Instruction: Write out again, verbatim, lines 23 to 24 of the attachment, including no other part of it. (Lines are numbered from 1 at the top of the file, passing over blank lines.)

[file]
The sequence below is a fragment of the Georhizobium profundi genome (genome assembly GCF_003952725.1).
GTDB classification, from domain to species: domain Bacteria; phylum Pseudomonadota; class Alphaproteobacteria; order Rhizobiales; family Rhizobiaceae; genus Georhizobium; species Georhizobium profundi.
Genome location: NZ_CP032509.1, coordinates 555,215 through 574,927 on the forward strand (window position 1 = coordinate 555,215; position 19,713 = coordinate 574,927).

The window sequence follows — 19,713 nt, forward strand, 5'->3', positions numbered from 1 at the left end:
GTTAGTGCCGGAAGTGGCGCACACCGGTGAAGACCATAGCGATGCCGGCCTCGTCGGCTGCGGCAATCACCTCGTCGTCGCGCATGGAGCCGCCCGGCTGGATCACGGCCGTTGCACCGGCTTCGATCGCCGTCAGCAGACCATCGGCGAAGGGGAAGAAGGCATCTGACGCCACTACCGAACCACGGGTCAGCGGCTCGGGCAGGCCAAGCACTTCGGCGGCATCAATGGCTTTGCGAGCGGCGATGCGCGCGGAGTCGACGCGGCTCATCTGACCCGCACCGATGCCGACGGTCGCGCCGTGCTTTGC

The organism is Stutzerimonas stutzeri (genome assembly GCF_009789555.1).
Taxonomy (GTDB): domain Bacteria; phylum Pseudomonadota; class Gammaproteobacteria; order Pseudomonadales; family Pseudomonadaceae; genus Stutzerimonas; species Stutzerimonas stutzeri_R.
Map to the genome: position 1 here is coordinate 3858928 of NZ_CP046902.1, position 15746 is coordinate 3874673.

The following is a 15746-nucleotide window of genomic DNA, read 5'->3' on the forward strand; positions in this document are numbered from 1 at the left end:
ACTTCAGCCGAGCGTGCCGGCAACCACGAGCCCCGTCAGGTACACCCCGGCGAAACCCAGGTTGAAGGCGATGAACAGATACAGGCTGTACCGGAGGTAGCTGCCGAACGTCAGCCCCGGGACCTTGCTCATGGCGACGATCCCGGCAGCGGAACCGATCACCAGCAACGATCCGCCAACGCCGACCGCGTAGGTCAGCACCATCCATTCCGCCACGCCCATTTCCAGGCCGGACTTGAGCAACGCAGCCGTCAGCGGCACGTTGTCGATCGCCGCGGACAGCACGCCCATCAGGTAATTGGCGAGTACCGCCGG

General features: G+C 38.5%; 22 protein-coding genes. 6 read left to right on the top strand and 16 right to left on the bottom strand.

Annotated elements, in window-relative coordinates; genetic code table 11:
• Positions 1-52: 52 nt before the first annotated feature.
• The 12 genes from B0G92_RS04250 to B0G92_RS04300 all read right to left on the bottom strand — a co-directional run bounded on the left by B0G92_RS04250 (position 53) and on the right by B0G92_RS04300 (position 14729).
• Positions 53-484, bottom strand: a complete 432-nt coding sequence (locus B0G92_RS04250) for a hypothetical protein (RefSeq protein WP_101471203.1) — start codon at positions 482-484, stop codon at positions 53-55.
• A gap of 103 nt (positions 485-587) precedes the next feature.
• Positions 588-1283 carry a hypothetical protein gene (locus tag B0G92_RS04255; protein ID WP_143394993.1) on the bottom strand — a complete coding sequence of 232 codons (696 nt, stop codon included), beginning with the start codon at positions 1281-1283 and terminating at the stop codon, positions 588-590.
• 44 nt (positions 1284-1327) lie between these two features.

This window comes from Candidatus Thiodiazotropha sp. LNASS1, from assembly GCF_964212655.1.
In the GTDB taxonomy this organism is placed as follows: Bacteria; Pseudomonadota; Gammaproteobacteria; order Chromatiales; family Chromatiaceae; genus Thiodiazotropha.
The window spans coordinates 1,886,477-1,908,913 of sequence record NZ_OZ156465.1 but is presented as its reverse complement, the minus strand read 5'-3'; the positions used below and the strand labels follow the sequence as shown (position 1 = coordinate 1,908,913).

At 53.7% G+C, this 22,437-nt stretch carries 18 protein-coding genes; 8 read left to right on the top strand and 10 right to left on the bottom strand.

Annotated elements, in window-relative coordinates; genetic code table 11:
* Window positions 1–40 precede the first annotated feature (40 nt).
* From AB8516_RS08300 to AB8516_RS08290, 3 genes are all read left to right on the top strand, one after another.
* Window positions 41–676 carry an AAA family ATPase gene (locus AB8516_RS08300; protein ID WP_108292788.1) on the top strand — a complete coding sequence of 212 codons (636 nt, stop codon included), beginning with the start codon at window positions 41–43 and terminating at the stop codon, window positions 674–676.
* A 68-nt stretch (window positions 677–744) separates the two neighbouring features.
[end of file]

Annotated elements, in window-relative coordinates; genetic code table 11:
* Window positions 1–40 precede the first annotated feature (40 nt).